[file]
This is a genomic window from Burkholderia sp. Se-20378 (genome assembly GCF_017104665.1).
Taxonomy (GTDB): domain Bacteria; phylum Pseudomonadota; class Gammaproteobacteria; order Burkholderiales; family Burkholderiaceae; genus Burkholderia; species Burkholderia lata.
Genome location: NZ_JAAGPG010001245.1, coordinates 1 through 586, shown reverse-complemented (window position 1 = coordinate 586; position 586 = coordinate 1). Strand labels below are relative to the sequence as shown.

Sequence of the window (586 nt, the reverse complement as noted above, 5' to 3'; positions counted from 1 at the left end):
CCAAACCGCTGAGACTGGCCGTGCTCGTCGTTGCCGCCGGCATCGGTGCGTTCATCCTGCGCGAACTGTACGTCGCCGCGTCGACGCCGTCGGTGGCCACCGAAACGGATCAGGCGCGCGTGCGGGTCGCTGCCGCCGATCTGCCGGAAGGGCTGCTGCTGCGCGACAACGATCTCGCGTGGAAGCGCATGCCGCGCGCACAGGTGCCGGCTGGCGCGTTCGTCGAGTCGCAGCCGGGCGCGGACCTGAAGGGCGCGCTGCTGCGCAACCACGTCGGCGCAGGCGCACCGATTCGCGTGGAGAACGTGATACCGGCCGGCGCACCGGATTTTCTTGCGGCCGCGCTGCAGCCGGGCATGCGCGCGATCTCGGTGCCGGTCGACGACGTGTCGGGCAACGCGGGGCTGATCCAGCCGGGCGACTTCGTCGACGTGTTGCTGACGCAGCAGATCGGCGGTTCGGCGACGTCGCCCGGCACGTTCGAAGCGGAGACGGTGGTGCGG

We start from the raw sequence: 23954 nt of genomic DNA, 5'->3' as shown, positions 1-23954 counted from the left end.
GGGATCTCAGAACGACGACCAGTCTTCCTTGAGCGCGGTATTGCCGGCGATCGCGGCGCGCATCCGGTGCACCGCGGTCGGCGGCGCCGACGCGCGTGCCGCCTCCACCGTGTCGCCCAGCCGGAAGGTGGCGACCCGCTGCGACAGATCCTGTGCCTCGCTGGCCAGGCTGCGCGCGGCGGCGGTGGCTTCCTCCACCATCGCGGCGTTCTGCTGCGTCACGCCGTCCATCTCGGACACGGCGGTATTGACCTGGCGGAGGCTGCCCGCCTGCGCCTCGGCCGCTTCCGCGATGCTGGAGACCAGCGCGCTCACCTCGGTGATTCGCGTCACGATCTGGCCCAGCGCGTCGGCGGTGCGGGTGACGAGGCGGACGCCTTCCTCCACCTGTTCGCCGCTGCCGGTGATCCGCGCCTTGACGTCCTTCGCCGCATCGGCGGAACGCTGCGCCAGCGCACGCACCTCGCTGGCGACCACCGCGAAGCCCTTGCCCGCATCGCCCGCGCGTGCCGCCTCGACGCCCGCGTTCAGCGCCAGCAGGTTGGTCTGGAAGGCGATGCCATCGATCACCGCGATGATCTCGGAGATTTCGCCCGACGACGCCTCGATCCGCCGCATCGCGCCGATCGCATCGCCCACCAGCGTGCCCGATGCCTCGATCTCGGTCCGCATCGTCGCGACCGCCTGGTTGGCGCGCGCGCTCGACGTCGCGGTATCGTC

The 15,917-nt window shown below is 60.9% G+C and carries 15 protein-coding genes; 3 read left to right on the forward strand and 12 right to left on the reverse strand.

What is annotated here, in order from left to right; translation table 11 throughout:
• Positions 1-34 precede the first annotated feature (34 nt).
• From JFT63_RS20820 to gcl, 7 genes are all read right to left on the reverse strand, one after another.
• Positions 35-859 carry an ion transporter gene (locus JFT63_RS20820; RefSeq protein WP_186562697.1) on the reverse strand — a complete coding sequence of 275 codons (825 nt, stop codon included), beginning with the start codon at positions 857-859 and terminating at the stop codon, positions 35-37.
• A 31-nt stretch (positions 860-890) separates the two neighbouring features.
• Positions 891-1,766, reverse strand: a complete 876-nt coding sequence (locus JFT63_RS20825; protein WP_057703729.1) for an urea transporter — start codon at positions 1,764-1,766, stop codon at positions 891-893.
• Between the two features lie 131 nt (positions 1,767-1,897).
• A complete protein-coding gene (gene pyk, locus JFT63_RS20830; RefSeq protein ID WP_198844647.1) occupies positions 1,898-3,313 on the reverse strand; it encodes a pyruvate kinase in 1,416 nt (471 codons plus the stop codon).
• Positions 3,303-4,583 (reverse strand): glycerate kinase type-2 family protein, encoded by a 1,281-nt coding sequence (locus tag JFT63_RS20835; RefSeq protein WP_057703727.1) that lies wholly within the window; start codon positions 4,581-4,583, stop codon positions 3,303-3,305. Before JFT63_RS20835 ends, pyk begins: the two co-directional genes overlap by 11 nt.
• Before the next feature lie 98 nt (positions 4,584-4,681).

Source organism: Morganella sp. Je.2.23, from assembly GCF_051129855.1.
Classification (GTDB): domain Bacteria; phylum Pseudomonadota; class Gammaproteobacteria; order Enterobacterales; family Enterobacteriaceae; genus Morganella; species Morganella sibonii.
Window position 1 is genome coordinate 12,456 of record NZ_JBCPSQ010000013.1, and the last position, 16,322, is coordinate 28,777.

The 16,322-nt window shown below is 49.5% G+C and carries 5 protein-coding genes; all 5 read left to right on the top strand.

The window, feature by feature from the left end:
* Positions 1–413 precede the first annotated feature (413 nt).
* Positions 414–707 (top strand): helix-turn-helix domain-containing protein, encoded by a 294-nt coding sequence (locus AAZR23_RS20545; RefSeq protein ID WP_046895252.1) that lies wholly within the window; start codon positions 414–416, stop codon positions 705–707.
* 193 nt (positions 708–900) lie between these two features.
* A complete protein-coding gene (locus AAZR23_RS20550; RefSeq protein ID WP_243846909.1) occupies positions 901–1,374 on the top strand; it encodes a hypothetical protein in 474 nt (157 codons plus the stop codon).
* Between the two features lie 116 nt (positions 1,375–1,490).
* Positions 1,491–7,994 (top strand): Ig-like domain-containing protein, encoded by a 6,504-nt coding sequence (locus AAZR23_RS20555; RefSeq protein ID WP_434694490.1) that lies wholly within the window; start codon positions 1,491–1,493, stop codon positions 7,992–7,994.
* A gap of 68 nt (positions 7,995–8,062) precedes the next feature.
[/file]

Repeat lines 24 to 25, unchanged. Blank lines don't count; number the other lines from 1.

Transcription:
* Positions 1–413 precede the first annotated feature (413 nt).
* Positions 414–707 (top strand): helix-turn-helix domain-containing protein, encoded by a 294-nt coding sequence (locus AAZR23_RS20545; RefSeq protein ID WP_046895252.1) that lies wholly within the window; start codon positions 414–416, stop codon positions 705–707.